3CR, ‘Solidarity Breakfast’, 14 December 2013
Seventy-five yeas ago, the wharfies at Port Kembla were in the middle of a two-month strike. They were not out over wages or working conditions, crook though both were. They were in a political strike to stop the export of pig iron to Japan.
To understand what was happening on the docks we have to go back ten years. A new award had slashed conditions. Strikes ran on and off for months but there were more scabs at the gates than union members. After the Transport Workers Act, the 1928 dispute on the Melbourne docks, a wharfie needed a licence to work. Hence, the dog-collar Act.
In 1937-8, the Waterside Workers Federation was still in the process of bringing the scabs into the fold. You can imagine what a rough and tough task that had been for the new Federation leadership under the communist secretary Jim Healey.
Attorney-General Menzies extended the licence regime to Port Kembla. During the two months of the stoppage, not one person applied for a licence to scab. Not even after BHP sacked all its steel workers to put pressure on the wharfies who were being supported financially by the iron-workers.
These struggles hold lessons for nowadays. Under Communist leadership, all unions at the time were rebuilding after ten years of being smashed between 1927 and 1931 and after dragging through the depression. The militants knew they had to roll with the punches. So, in the end, the wharfies loaded the pig iron. But they had two victories. The dispute signaled an end of the dog-collar everywhere. It didn’t work anymore. The second achievement was to spread industrial action against war and fascism. By the 1950s, this policy was summed up in the call: ‘Peace is union business’. Once again, we need to learn from the weapons of the weak.
It is also worth pointing out again that the Imperial Japanese Army never wanted to come south. It wanted to avenge defeats at the hand of the Soviets in the early 1920s and to carve out an empire. In doing so, the Japanese were also following the example of the Europeans and the Yanks by trying to get their claws on the biggest possible slice of the Chinese melon.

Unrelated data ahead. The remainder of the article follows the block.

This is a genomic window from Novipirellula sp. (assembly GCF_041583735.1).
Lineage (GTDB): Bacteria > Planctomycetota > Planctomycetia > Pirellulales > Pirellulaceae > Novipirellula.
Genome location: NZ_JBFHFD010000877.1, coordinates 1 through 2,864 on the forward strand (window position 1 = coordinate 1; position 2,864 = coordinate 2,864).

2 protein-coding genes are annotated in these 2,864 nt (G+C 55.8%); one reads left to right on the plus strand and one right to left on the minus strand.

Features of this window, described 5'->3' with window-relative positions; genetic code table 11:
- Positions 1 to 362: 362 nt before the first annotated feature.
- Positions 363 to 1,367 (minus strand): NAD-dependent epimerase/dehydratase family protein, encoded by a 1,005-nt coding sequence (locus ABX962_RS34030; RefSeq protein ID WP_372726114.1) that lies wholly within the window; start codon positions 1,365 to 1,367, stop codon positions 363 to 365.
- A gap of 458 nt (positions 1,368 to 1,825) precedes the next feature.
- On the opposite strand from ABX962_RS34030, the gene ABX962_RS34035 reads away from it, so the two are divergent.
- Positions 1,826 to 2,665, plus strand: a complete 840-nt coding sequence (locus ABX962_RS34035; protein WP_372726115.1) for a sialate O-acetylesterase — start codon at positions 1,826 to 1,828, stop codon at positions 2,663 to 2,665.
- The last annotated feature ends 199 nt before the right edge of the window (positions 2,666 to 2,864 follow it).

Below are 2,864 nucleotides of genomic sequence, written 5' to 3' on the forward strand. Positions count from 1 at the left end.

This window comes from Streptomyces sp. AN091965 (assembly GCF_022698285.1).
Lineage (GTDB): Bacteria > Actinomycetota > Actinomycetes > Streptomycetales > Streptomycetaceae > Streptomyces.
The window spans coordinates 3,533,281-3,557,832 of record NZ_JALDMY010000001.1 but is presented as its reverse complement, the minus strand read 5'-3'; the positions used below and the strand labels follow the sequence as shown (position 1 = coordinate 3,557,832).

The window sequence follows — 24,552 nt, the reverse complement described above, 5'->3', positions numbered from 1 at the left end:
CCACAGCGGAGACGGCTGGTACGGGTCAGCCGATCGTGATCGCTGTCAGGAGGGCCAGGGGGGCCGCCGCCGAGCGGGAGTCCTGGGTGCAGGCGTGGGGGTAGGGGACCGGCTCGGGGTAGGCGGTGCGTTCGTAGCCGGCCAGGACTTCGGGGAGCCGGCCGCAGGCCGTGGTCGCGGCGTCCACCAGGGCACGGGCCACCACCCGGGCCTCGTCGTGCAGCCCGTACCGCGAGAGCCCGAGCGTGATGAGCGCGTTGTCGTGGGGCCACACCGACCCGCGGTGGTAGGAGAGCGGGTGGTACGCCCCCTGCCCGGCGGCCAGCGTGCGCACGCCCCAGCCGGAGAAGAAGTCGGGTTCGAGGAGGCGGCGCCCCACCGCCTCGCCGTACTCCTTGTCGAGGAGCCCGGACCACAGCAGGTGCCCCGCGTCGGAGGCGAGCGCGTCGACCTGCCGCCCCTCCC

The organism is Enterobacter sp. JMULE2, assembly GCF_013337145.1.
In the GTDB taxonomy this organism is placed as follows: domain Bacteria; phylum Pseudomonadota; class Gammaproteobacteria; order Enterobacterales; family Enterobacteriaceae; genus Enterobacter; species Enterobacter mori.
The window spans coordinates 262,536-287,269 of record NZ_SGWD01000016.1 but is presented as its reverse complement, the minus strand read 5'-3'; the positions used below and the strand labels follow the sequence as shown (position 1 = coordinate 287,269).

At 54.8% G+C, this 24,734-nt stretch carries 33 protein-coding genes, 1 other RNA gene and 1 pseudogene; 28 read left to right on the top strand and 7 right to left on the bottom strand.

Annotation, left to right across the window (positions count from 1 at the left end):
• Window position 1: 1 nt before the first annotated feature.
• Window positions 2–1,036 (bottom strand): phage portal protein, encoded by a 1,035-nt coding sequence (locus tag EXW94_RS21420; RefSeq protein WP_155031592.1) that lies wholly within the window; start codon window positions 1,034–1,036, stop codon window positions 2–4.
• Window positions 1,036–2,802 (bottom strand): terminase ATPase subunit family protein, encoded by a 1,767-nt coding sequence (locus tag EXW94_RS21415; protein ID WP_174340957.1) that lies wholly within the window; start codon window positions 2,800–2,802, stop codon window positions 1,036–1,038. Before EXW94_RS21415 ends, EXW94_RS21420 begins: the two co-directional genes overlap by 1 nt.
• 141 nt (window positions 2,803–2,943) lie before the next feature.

Dole queue patriots is how they were described at the time. Many had been out of work for most of the previous decade. Those who did not get work before 1939 were forced to enlist in the army when unemployment was still pushing ten percent.
Given the tens of millions being poured into the celebration of the Great European slaughterhouse, why are the pig-iron strikers not being honoured all over the media as anti-fascist heroes? Why is no tax money going into the documentary film being made about the struggle?
In 1938, Rupert Lockwood was a journalist with Murdoch senior. Rupert got to propose a toast at the parliamentary breakup in 1938 when Ming was the guest of honour. Rupert praised Menzies for his charitable concern for the impoverished Chinese. They were known to suffer from nutritional deficiencies. The Attorney General was going to help the Japanese militarists put some iron into the Chinese diet. Menzies went to hell carrying the nickname ‘Pig Iron Bob’.
(Rowan Cahill’s biography of Rupert Lockwood is now on line.)
For the sake of balance, let’s say one thing for Pig-Iron Bob. He went down to Port Kembla in the heat of the dispute to face the strikers and their families. Did anyone see Peter Reith on the Melbourne docks in 1998?